Friday, September 12, 2014

love and squalor

A couple years ago my stepson, his wife, and their toddler came to visit us in Brooklyn. The visit consisted of doing many of the usual things you do in NYC with first-timers. It was interesting to experience the city through fresh eyes - a sentiment I know many New Yorkers express when they have out-of-towners to stay. I was surprised (a little) by how unprepared they were in some ways for the city's harshness. They had only packed flip-flops so their feet were pretty well destroyed after a day's walking. Hauling Hunter's stroller up and down the subway stairs multiple times a day wore on everyone, of course, and there were no easy places to change his diaper - Starbuck's bathrooms (of questionable cleanliness) being the default option.

Still, when we took them on a driving tour of the city, starting somewhere around Central Park West and winding down into the bowels of the Lower East Side, I was a little surprised by their reaction to (what I've always felt to be) the gritty charm of downtown. I believe the conversation in the car went something like this:
"So, is this area cheaper to live in, at least?"
"Nope. Even the Bowery's expensive."
"Oh my god, why would people pay to live here?"

Now, in surveying the view from the car window, any sensible person would likely agree. The streets are filthy, mountains of black trash bags lay heaped along the sidewalks, building facades are crumbly with age, graffiti and stickers adhere to every flat surface, it's noisy and crowded.

But all I see is glamour. Visiting the Bowery and the Lower East Side always leaves me all fizzy with excitement.

I've given this a fair amount of thought and I can only think it is the product of coming of age in the 1980's. Or not, I don't know. I started college in 1984. Though plenty of people attending RISD had plenty of cash, it wasn't cool to look like it. I remember one classmate returned after our freshman year driving a cute red Rabbit convertible. Within a month she had traded it for a shabby, grey Datsun beater. Everyone's clothing was ripped, stained, torn, vintage, thrifted. Clunky black combat boots, badly dyed black hair, oversized sweaters (with sleeves hanging a foot past your fingertips), asymmetrical haircuts were de rigueur. Sid and Nancy was a huge hit - remember that scene where they're making out in some disgusting back alley while garbage rains down on their heads from the tenement windows? That was romance, baby! And Nan Goldin! Nan Goldin was Everything. The first time I got an eyeful of The Ballad of Sexual Dependency was like being hit by lightning. I suppose it was all a reaction to Reagan's America, Thatcher's England. Not that I had any sense of politics at the time. It was just the sheer effrontery to respectability that thrilled.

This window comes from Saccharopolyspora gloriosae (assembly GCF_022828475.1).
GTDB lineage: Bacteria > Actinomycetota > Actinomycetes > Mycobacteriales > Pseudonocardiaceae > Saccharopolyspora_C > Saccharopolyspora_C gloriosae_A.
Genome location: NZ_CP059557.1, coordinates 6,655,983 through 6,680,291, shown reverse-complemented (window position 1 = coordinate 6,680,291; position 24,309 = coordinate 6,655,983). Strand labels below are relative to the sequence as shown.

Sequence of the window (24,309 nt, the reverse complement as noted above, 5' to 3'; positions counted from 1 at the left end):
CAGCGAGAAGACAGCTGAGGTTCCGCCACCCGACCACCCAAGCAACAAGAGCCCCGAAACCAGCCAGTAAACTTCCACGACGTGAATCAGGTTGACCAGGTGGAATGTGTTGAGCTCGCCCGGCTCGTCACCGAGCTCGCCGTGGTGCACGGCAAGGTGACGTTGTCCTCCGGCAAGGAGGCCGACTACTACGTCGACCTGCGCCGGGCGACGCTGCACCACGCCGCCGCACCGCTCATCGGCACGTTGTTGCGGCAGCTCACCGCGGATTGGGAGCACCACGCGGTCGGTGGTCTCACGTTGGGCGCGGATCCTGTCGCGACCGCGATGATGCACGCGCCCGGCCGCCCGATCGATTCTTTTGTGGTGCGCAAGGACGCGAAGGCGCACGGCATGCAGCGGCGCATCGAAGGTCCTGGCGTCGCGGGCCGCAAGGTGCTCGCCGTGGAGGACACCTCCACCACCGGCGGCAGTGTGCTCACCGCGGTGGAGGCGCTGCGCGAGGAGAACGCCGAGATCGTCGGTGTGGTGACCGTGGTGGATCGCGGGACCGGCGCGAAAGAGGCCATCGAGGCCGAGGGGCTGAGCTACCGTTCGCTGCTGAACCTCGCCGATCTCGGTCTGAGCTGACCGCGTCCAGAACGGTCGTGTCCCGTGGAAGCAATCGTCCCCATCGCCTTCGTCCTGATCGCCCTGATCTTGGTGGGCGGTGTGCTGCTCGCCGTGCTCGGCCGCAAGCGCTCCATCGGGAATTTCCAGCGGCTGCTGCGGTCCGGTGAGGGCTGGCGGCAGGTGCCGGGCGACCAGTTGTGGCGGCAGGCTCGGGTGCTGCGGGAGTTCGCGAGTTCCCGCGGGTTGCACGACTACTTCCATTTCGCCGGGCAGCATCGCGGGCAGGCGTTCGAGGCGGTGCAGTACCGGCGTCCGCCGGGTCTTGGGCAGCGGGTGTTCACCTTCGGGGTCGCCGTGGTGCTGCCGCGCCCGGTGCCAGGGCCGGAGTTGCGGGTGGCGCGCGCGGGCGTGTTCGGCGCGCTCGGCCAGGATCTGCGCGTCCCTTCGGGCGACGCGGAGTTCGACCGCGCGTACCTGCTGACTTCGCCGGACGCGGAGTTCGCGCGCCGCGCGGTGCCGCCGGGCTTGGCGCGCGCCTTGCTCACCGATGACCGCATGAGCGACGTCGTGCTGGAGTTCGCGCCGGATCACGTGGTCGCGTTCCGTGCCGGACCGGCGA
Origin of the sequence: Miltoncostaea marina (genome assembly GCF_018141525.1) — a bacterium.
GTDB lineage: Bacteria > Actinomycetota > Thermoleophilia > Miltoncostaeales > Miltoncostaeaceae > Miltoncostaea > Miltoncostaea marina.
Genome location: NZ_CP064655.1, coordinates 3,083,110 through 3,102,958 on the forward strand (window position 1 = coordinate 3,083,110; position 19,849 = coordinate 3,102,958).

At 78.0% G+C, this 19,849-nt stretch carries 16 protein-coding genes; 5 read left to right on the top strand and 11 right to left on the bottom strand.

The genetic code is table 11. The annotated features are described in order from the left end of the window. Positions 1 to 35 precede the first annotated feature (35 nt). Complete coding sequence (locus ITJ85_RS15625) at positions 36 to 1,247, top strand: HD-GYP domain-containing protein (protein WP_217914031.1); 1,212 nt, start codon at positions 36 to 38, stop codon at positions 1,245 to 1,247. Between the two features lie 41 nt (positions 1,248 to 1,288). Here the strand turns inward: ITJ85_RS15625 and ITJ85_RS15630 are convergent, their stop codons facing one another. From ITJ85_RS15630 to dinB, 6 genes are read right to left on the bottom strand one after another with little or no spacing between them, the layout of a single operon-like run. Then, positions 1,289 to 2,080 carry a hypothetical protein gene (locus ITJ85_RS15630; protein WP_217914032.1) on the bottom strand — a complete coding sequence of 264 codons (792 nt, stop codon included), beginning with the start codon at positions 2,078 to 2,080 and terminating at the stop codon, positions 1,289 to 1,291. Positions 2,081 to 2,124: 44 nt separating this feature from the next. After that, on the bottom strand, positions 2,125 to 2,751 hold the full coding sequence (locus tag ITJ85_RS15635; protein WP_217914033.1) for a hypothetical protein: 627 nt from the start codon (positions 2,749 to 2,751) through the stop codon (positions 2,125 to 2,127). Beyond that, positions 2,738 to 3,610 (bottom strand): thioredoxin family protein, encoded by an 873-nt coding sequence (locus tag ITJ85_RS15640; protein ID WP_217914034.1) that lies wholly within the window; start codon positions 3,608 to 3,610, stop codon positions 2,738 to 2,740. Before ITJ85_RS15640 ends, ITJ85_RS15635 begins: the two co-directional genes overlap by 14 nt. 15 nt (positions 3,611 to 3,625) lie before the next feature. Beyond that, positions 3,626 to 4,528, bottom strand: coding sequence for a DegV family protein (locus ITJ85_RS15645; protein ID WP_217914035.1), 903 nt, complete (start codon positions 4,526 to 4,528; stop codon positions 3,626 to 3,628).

Sid Vicious and Nancy Spungen
Trixie on the cot, NYC - Nan Goldin
I guess, as a result, I've always assumed that all young people have a moment of infatuation with some version of that hedonistic, self-absorbed nihilism? I mean hello, La bohème
dates from when - ? (the 1840's - thank you Wikipedia). The cliche of the starving artist in the Parisian garret is at least as old, yes?

But my very sensible daughter-in-law proved entirely impervious to the derelict charms of lower Manhattan. To her credit, really, I think, my surprise not withstanding. It's gross. Dirty. Hard. Even studded, as it is now, with luxury condos. Still.

Still. I'd move there in a heartbeat. Even knowing the inevitable 5 flights of tenement stairs I'd have to ascend and descend daily might just kill me at my age, now.

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